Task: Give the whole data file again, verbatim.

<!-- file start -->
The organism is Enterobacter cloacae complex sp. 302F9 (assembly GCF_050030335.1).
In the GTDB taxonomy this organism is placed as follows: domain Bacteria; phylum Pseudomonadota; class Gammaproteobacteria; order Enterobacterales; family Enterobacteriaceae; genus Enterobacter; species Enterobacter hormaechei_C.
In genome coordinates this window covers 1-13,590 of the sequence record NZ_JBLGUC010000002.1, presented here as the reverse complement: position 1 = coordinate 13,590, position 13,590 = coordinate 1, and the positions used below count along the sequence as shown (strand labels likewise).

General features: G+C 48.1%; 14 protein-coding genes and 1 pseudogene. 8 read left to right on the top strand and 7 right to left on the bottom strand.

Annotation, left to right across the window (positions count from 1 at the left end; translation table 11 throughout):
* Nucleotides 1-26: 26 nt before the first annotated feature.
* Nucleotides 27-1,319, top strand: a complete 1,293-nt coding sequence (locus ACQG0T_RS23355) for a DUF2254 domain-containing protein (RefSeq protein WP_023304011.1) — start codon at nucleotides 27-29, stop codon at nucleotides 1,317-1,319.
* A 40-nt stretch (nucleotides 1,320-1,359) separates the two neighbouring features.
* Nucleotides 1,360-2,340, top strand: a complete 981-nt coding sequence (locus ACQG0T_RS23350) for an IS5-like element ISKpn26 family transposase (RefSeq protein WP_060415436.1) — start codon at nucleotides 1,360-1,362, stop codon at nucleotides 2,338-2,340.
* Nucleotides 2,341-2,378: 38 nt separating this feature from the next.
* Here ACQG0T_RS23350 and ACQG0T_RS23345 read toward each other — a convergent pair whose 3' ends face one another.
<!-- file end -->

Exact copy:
The organism is Enterobacter cloacae complex sp. 302F9 (assembly GCF_050030335.1).
In the GTDB taxonomy this organism is placed as follows: domain Bacteria; phylum Pseudomonadota; class Gammaproteobacteria; order Enterobacterales; family Enterobacteriaceae; genus Enterobacter; species Enterobacter hormaechei_C.
In genome coordinates this window covers 1-13,590 of the sequence record NZ_JBLGUC010000002.1, presented here as the reverse complement: position 1 = coordinate 13,590, position 13,590 = coordinate 1, and the positions used below count along the sequence as shown (strand labels likewise).

General features: G+C 48.1%; 14 protein-coding genes and 1 pseudogene. 8 read left to right on the top strand and 7 right to left on the bottom strand.

Annotation, left to right across the window (positions count from 1 at the left end; translation table 11 throughout):
* Nucleotides 1-26: 26 nt before the first annotated feature.
* Nucleotides 27-1,319, top strand: a complete 1,293-nt coding sequence (locus ACQG0T_RS23355) for a DUF2254 domain-containing protein (RefSeq protein WP_023304011.1) — start codon at nucleotides 27-29, stop codon at nucleotides 1,317-1,319.
* A 40-nt stretch (nucleotides 1,320-1,359) separates the two neighbouring features.
* Nucleotides 1,360-2,340, top strand: a complete 981-nt coding sequence (locus ACQG0T_RS23350) for an IS5-like element ISKpn26 family transposase (RefSeq protein WP_060415436.1) — start codon at nucleotides 1,360-1,362, stop codon at nucleotides 2,338-2,340.
* Nucleotides 2,341-2,378: 38 nt separating this feature from the next.
* Here ACQG0T_RS23350 and ACQG0T_RS23345 read toward each other — a convergent pair whose 3' ends face one another.